While RAS can bring sustainability and biosecurity benefits due to the technology being based on closed farming, Rabobank’s analysis suggests four sets of risks that such operations need to manage effectively.

First, on the financial side, RAS is more capital-intensive than other, more conventional aquaculture systems, and one of the biggest challenges is the upfront capital expenditure (capex) required. Also, there are still many unknowns in RAS farming, including the future cost of production and, therefore, the profitability of such projects. Furthermore, the period between the investment in and the revenue generated from the RAS farm is relatively long, necessitating financial flexibility to deal with unexpected production and technological challenges. Extra financing could also be needed while ramping up the production volumes.

Secondly, from an operational perspective, while there have been a lot of developments that have lowered the cost and enhanced the efficiency of RAS, there’s still the possibility of production setbacks. Indeed, the report declares the RAS history has seen more failures than successes due to technological failures, biological challenges such as diseases and mortalities, and product quality risks from the taste, texture and colour of the fish.

Next, permits are necessary to set up land-based fish and shellfish farms, and licenses are required for the intake and discharge of water. Rabobank advises that in some cases, getting the support of the local community where the RAS facility is planned might not be straightforward, and that in such cases, open and transparent communication between industry and local authorities and communities is necessary.

Last but not least, when it comes to marketing risks, because salmon production with RAS is not yet available on a commercial scale, Rabobank insists that it’s difficult to anticipate the consumer acceptance of land-farmed fish. “While RAS farmers argue their products would be local, more sustainable and environmentally friendly, sea-based salmon farmers could argue that their fish come from pristine, open waters – the natural habitat of salmon.”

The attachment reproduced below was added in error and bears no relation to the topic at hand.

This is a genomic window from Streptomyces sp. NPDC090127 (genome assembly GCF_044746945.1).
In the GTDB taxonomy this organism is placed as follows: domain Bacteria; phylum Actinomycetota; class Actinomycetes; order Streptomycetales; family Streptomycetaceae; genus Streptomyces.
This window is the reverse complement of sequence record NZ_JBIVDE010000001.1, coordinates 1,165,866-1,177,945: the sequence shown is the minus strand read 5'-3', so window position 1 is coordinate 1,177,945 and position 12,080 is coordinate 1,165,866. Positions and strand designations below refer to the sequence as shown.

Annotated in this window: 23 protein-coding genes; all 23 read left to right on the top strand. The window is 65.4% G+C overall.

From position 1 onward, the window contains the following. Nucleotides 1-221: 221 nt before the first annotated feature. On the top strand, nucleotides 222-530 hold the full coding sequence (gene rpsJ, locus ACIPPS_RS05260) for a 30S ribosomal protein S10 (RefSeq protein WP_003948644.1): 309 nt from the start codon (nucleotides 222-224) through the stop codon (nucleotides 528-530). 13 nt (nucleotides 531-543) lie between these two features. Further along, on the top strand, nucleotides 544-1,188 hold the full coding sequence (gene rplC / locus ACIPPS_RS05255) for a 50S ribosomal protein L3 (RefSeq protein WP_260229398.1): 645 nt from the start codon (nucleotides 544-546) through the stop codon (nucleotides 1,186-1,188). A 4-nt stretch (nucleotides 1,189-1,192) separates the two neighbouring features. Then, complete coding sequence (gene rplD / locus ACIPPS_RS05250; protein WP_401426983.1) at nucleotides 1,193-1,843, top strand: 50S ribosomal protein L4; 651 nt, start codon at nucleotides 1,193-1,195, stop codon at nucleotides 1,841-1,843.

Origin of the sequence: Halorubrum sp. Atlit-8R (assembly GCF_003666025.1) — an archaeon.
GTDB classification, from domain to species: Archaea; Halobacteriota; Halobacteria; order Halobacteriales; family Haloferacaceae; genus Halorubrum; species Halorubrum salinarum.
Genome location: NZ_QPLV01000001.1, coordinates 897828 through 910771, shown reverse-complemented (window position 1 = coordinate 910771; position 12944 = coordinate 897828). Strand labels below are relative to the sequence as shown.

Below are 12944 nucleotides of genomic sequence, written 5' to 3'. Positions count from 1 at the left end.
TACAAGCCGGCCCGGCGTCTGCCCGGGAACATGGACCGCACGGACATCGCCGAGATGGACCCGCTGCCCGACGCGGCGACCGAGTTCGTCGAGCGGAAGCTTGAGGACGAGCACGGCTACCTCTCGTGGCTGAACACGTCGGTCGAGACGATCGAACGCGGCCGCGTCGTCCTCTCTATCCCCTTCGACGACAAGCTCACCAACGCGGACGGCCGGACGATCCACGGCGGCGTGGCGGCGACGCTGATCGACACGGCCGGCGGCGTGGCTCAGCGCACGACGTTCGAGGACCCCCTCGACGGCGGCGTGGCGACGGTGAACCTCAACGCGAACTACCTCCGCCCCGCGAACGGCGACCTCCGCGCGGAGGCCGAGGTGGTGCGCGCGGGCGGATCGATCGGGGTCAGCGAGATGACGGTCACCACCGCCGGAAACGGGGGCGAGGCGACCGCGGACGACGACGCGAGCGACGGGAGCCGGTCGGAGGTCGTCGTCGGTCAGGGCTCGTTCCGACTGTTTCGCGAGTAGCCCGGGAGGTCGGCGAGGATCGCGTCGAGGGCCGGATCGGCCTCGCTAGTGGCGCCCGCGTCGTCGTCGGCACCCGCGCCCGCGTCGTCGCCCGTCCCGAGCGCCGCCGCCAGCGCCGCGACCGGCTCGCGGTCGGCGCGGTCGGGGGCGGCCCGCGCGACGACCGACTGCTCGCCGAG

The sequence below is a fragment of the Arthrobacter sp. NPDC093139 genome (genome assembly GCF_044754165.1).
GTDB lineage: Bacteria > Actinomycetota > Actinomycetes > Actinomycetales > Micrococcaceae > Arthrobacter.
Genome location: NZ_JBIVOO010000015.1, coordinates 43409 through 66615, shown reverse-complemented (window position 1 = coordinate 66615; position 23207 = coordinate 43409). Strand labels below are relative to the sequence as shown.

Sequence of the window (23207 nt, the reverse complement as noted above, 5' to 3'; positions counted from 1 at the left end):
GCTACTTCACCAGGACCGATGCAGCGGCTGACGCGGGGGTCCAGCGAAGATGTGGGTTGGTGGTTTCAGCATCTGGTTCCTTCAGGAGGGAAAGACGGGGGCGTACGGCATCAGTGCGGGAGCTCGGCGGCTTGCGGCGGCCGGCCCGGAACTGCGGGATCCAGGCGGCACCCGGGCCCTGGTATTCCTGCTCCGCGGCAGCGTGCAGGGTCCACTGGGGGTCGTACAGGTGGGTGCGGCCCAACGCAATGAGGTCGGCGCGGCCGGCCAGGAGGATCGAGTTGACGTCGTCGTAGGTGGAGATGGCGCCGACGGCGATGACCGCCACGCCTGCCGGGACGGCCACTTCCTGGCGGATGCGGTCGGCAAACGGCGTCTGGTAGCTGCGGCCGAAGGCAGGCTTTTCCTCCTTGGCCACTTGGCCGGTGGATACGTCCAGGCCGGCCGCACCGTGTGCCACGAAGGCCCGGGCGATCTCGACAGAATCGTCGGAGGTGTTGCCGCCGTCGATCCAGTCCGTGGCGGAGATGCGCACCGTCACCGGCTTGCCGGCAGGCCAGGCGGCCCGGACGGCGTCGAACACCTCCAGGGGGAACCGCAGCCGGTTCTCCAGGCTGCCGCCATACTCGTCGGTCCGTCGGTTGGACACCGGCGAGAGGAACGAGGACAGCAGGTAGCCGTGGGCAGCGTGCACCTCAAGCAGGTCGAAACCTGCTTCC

Additionally, it offers that RAS stocking densities and intensification of systems could also raise questions of fish welfare.

“In the end, consumer acceptance will determine who will win this marketing game and get the price premium,” suggests the report.

Market focus

Rabobank points to species and location as key factors that can mitigate the four risk areas. While in theory it’s possible to farm any aquatic species in any part of the world using RAS, by raising fish with greater growth rates and higher economic values, it maintains that it’s possible to overcome the production costs. This is why RAS is presently focused on high-value, premium and niche products, such as salmon and, to a limited extent, kingfish, sole, sturgeon, turbot, barramundi and steelhead.

At the same time, one of the main advantages of RAS is the ability to establish farms in end markets – essentially where there’s demand but no local production. According to the analysis, if all of the projects to farm salmon on land in the United States that have been publicly announced actually come to fruition, this would equate to a production volume of 300,000 tonnes within the next 10 years – equal to the current imports from Norway and Chile into the US market.

Similarly, the four large salmon projects currently planned in China could potentially result in land-based production of 140,000 tonnes, which is more than the country’s imports in 2018.

Rabobank’s report concludes that there is a high chance that some RAS projects will succeed if they fulfil at least half of the key success factors regarding the species and location selection. It states, “The companies who achieve this will be the frontrunners in land-based aquaculture. RAS technology is here. The big questions are where and when mainstream land-based salmon production [will] start – and who will start it.”